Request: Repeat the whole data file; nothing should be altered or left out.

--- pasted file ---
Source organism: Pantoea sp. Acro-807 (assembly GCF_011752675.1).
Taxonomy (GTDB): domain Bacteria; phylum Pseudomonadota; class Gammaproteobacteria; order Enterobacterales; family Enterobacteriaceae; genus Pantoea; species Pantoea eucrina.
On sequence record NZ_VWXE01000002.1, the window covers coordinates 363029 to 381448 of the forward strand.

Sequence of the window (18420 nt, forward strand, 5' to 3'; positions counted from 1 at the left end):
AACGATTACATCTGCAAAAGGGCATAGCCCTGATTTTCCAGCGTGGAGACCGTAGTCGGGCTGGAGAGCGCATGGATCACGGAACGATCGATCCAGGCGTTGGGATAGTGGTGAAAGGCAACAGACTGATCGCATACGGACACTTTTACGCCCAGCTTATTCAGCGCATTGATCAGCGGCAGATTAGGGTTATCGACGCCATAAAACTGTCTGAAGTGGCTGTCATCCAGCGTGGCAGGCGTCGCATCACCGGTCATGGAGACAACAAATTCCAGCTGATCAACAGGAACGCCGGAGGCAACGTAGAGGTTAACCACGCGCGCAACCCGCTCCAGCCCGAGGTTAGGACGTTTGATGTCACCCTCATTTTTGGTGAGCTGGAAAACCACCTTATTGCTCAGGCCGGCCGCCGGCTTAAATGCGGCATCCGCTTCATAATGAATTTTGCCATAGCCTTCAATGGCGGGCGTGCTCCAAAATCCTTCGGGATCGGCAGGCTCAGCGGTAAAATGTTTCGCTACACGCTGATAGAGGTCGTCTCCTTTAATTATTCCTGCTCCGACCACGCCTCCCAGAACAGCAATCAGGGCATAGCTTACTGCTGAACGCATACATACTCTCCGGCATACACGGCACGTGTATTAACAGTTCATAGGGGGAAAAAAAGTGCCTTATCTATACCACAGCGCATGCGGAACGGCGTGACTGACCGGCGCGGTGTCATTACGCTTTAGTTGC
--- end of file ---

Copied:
Source organism: Pantoea sp. Acro-807 (assembly GCF_011752675.1).
Taxonomy (GTDB): domain Bacteria; phylum Pseudomonadota; class Gammaproteobacteria; order Enterobacterales; family Enterobacteriaceae; genus Pantoea; species Pantoea eucrina.
On sequence record NZ_VWXE01000002.1, the window covers coordinates 363029 to 381448 of the forward strand.

Sequence of the window (18420 nt, forward strand, 5' to 3'; positions counted from 1 at the left end):
AACGATTACATCTGCAAAAGGGCATAGCCCTGATTTTCCAGCGTGGAGACCGTAGTCGGGCTGGAGAGCGCATGGATCACGGAACGATCGATCCAGGCGTTGGGATAGTGGTGAAAGGCAACAGACTGATCGCATACGGACACTTTTACGCCCAGCTTATTCAGCGCATTGATCAGCGGCAGATTAGGGTTATCGACGCCATAAAACTGTCTGAAGTGGCTGTCATCCAGCGTGGCAGGCGTCGCATCACCGGTCATGGAGACAACAAATTCCAGCTGATCAACAGGAACGCCGGAGGCAACGTAGAGGTTAACCACGCGCGCAACCCGCTCCAGCCCGAGGTTAGGACGTTTGATGTCACCCTCATTTTTGGTGAGCTGGAAAACCACCTTATTGCTCAGGCCGGCCGCCGGCTTAAATGCGGCATCCGCTTCATAATGAATTTTGCCATAGCCTTCAATGGCGGGCGTGCTCCAAAATCCTTCGGGATCGGCAGGCTCAGCGGTAAAATGTTTCGCTACACGCTGATAGAGGTCGTCTCCTTTAATTATTCCTGCTCCGACCACGCCTCCCAGAACAGCAATCAGGGCATAGCTTACTGCTGAACGCATACATACTCTCCGGCATACACGGCACGTGTATTAACAGTTCATAGGGGGAAAAAAAGTGCCTTATCTATACCACAGCGCATGCGGAACGGCGTGACTGACCGGCGCGGTGTCATTACGCTTTAGTTGC